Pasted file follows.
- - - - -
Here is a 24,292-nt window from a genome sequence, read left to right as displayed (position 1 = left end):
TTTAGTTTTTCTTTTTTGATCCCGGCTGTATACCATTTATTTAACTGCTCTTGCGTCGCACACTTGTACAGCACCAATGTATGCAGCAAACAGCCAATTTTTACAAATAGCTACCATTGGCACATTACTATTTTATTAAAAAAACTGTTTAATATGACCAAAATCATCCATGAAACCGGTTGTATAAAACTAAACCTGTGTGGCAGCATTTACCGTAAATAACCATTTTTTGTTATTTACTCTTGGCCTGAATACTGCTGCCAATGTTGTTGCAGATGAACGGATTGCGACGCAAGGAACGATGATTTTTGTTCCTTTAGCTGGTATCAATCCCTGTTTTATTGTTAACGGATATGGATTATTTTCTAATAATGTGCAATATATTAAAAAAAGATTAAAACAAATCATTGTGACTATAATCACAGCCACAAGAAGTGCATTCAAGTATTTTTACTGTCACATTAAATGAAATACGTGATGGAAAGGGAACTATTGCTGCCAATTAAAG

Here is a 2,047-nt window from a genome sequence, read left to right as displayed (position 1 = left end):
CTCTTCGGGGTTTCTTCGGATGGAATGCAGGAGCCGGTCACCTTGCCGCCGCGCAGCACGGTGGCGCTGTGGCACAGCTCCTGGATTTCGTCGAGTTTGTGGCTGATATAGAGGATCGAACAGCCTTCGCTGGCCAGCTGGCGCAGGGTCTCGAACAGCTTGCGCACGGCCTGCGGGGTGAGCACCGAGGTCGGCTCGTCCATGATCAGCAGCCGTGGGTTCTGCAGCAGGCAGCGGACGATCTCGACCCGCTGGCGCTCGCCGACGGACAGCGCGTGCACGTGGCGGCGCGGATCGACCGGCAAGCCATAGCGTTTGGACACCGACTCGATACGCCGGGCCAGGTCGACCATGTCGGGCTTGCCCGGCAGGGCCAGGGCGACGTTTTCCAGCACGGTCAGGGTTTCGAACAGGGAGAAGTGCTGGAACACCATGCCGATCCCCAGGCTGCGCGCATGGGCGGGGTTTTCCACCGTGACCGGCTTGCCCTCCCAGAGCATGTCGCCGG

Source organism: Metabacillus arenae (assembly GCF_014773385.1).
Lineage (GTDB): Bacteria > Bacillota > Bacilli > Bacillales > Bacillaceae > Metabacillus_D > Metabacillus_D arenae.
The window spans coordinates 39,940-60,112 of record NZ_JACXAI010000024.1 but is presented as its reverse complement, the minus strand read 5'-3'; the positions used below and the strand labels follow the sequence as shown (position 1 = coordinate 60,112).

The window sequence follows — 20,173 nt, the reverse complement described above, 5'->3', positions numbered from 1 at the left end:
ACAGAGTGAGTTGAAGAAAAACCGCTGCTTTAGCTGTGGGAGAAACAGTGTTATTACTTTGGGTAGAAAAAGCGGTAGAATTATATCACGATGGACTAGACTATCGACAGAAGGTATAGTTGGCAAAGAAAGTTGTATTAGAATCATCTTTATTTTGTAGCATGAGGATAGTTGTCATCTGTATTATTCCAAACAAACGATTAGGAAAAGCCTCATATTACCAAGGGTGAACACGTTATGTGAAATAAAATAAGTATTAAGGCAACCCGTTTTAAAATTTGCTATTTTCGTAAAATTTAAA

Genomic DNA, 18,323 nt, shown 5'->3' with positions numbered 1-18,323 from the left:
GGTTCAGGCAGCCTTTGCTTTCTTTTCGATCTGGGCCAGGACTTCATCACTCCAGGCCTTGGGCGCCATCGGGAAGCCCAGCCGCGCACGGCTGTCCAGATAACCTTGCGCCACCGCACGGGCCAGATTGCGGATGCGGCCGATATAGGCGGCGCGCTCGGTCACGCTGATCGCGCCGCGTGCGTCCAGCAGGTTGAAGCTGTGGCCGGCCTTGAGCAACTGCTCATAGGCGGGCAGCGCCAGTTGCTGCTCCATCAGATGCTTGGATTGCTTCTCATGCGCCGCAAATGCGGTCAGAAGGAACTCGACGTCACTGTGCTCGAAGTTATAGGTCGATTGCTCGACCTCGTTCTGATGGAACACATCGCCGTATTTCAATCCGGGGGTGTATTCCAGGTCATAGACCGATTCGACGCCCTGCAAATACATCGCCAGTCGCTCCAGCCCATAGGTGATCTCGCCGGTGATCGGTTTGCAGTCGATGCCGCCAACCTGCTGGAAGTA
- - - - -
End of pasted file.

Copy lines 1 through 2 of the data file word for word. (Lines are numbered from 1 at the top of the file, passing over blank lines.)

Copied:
Here is a 24,292-nt window from a genome sequence, read left to right as displayed (position 1 = left end):
TTTAGTTTTTCTTTTTTGATCCCGGCTGTATACCATTTATTTAACTGCTCTTGCGTCGCACACTTGTACAGCACCAATGTATGCAGCAAACAGCCAATTTTTACAAATAGCTACCATTGGCACATTACTATTTTATTAAAAAAACTGTTTAATATGACCAAAATCATCCATGAAACCGGTTGTATAAAACTAAACCTGTGTGGCAGCATTTACCGTAAATAACCATTTTTTGTTATTTACTCTTGGCCTGAATACTGCTGCCAATGTTGTTGCAGATGAACGGATTGCGACGCAAGGAACGATGATTTTTGTTCCTTTAGCTGGTATCAATCCCTGTTTTATTGTTAACGGATATGGATTATTTTCTAATAATGTGCAATATATTAAAAAAAGATTAAAACAAATCATTGTGACTATAATCACAGCCACAAGAAGTGCATTCAAGTATTTTTACTGTCACATTAAATGAAATACGTGATGGAAAGGGAACTATTGCTGCCAATTAAAG